Richard Preston is the author of the book I mentioned a few days ago, “The Hot Zone”. He has an article today in The New Yorker called, “The Ebola Wars”. He has such an interesting way of writing about diseases to bring it all down to the feeling it is right in front of you waiting to be touched (or not touched in this case). I wish we could have him communicate the real life scenario than the basic hacks from the government who make you feel like they just lie to you or want to talk down to a person. For his take on the current Ebola situation in west Africa, go here.

The most dangerous outbreak of an emerging infectious disease since the appearance of H.I.V., in the early nineteen-eighties, seems to have begun on December 6, 2013, in the village of Meliandou, in Guinea, in West Africa, with the death of a two-year-old boy who was suffering from diarrhea and a fever. We now know that he was infected with Ebola virus. The virus is a parasite that lives, normally, in some as yet unidentified creature in the ecosystems of equatorial Africa. This creature is the natural host of Ebola; it could be a type of fruit bat, or some small animal that lives on the body of a bat—possibly a bloodsucking insect, a tick, or a mite.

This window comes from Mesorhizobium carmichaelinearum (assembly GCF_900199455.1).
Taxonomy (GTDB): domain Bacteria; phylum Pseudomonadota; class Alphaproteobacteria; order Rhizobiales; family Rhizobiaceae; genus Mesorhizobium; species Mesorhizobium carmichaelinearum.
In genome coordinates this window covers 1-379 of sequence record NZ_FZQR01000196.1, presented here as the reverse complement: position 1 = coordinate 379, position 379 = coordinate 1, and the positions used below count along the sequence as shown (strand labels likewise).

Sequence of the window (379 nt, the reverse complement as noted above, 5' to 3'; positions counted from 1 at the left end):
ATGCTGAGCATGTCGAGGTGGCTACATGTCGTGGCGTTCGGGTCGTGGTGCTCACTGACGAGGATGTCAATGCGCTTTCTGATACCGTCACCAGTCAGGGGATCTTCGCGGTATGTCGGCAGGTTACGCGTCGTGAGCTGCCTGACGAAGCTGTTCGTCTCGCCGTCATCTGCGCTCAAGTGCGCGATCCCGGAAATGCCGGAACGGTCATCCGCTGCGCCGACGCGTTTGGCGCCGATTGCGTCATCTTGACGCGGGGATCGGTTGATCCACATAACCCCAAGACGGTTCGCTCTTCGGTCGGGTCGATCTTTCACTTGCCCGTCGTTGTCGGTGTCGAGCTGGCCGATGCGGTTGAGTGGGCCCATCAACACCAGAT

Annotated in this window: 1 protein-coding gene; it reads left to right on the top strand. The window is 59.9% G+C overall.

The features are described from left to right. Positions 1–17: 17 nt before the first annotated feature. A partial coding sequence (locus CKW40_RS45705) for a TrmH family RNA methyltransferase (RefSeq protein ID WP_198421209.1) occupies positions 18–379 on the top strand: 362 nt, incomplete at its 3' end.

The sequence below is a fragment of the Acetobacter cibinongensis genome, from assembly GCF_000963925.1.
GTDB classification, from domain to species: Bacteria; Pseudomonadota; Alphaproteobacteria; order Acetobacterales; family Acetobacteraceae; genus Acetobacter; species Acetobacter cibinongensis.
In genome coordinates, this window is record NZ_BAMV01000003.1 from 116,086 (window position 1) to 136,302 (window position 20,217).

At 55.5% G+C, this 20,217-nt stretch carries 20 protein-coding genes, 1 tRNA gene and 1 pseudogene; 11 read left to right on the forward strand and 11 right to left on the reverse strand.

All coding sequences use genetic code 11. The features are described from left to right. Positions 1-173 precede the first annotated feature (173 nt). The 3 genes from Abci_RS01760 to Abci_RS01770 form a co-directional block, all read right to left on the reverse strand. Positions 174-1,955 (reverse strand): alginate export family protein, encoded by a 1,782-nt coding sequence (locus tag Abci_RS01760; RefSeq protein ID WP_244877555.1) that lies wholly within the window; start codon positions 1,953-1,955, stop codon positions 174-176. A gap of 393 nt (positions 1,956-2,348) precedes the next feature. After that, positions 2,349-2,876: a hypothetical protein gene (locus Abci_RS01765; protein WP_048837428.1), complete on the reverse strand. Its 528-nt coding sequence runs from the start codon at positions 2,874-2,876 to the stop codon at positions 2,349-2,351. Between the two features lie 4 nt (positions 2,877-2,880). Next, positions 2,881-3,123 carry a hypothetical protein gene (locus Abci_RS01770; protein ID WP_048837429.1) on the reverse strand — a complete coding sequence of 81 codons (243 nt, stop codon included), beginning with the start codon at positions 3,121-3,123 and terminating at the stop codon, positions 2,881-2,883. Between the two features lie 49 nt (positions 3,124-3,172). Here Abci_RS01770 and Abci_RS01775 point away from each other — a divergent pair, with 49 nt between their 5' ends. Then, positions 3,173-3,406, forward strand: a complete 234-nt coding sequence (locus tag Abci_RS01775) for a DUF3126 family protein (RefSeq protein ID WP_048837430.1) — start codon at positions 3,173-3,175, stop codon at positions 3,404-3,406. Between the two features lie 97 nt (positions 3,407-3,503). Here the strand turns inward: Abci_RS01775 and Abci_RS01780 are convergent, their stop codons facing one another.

Before now, Ebola had caused a number of small, vicious outbreaks in central and eastern Africa. Doctors and other health workers were able to control the outbreaks quickly, and a belief developed in the medical and scientific communities that Ebola was not much of a threat. The virus is spread only through direct contact with blood and bodily fluids, and it didn’t seem to be mutating in any significant way.”
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Ebola and The Hot Zone

We have been going through a serious period over the past 2 weeks where a traveler from Liberia brought an Ebola infection with him and transmitted it to two nurses treating him. Troubling and I don’t feel our medical authorities have been handling the situation with due caution and appropriate controls. Too much minimizing and I feel that they forget the serious concerns discussed in the book, The Hot Zone, from the 1990s where an outbreak in monkeys near Washington D.C. was considered a major concern. I talked with two veterinarians featured in that book and this is a level 4 virus in how they handle it. High mortality and one we don’t want in the population. Here are some facts coming in about this clade of Ebola virus and how to deal with it.
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Typhoid Mary Today

Scientists appear to have found how Typhoid Mary was able to spread typhoid as a carrier. Another medical mystery seems to have found an answer.

When Typhoid Mary died in 1938, in medical exile on a tiny New York island, she took untold numbers of Salmonella typhi to her grave. No one knew how the bacteria managed to thrive and not kill her.

A team of microbiologists from Stanford University and UC San Francisco has found a tantalizing clue: a bacterium strain similar to the one responsible for "healthy" carriers such as Typhoid Mary shows an ability to hack the metabolism of the cells sent out to defend from infection and heal trauma.

Read the story here.